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At 2 a.m. this morning, the union for many New England janitors announced that a tentative agreement had been reached on a new contract for 14,000 workers. The deal came just after the midnight expiration of the current contract, averting a strike that could have begun this morning. It resolves the latest showdown between the Service Employees International Union (SEIU) and the janitorial contractors hired by major corporations.
In an e‑mailed statement, SEIU spokeswoman Renee Asher called the deal “good for workers, good for the industry and good for New England.” SEIU plans to announce further information about the tentative agreement this afternoon. Reached over e‑mail, Matt Ellis, a spokesperson for Maintenance Contractors of New England (MCNE), the association which represents the janitorial contractors in negotiations, said, “We are pleased that a tentative agreement has been reached and there will be no interruption of services.”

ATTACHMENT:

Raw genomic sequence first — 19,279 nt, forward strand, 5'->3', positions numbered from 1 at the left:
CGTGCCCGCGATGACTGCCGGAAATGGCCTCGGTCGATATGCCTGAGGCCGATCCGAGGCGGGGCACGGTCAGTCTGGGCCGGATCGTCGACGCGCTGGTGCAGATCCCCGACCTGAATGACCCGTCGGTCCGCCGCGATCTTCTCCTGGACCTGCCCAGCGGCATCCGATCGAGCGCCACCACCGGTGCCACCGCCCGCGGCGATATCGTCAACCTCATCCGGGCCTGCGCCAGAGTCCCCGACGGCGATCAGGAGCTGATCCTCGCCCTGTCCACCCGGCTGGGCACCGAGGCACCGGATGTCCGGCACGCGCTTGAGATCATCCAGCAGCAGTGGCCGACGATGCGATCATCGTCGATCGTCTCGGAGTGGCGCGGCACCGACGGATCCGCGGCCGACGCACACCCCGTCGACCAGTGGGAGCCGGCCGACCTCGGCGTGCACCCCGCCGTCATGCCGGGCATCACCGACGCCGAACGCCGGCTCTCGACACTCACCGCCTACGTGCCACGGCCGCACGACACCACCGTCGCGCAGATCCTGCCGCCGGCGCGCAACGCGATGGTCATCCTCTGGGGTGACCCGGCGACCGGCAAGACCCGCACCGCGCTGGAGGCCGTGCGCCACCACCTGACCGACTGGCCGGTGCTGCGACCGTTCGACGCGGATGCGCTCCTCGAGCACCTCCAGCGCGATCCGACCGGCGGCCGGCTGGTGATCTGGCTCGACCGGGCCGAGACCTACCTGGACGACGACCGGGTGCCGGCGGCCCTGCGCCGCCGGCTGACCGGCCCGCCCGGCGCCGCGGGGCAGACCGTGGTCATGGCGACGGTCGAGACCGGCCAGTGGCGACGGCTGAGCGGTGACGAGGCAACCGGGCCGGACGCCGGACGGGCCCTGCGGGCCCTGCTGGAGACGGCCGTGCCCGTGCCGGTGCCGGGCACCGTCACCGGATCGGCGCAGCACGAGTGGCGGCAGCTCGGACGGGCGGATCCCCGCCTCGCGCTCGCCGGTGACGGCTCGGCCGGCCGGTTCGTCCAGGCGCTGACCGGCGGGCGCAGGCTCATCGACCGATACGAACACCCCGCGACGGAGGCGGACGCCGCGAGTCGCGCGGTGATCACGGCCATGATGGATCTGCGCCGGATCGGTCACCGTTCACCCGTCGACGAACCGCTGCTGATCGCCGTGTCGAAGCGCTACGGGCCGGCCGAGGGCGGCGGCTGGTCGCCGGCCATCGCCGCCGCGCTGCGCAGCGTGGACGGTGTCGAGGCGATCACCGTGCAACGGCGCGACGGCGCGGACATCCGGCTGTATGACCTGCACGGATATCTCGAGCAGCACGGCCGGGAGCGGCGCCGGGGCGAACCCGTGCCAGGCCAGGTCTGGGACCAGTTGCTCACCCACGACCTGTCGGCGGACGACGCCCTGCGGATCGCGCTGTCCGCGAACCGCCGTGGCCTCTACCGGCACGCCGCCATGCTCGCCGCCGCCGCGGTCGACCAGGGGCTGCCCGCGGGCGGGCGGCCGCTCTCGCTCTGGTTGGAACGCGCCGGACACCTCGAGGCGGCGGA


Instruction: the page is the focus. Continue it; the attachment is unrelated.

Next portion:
SEIU Local 615 represents 14,000 janitors in Massachusetts, Rhode Island and New Hampshire, most of them in and around Boston. For decades, they’ve had a multi-employer union contract with janitorial-contracting companies, whose clients currently include Fidelity Investments, the pharmaceutical company Novartis, and Dunkin Donuts, a chain partially owned by Bain Capital and other private equity firms. The New England janitors last went on strike for four weeks in 2002. Their counterparts in Houston settled a four-week strike two months ago.
The tentative agreement, which is subject to approval by members, follows a weekend of marathon negotiations and a week of strike preparations. Workers authorized a strike on September 22; SEIU says the standing voice vote by 1,000 members was unanimous. On Thursday, pro-union community activists attended a civil disobedience training. Massachusetts state Treasurer Steven Grossman and Auxiliary Bishop Robert Hennessey of the Boston Archdiocese addressed a vigil last night, which included a blessing of the janitors’ brooms.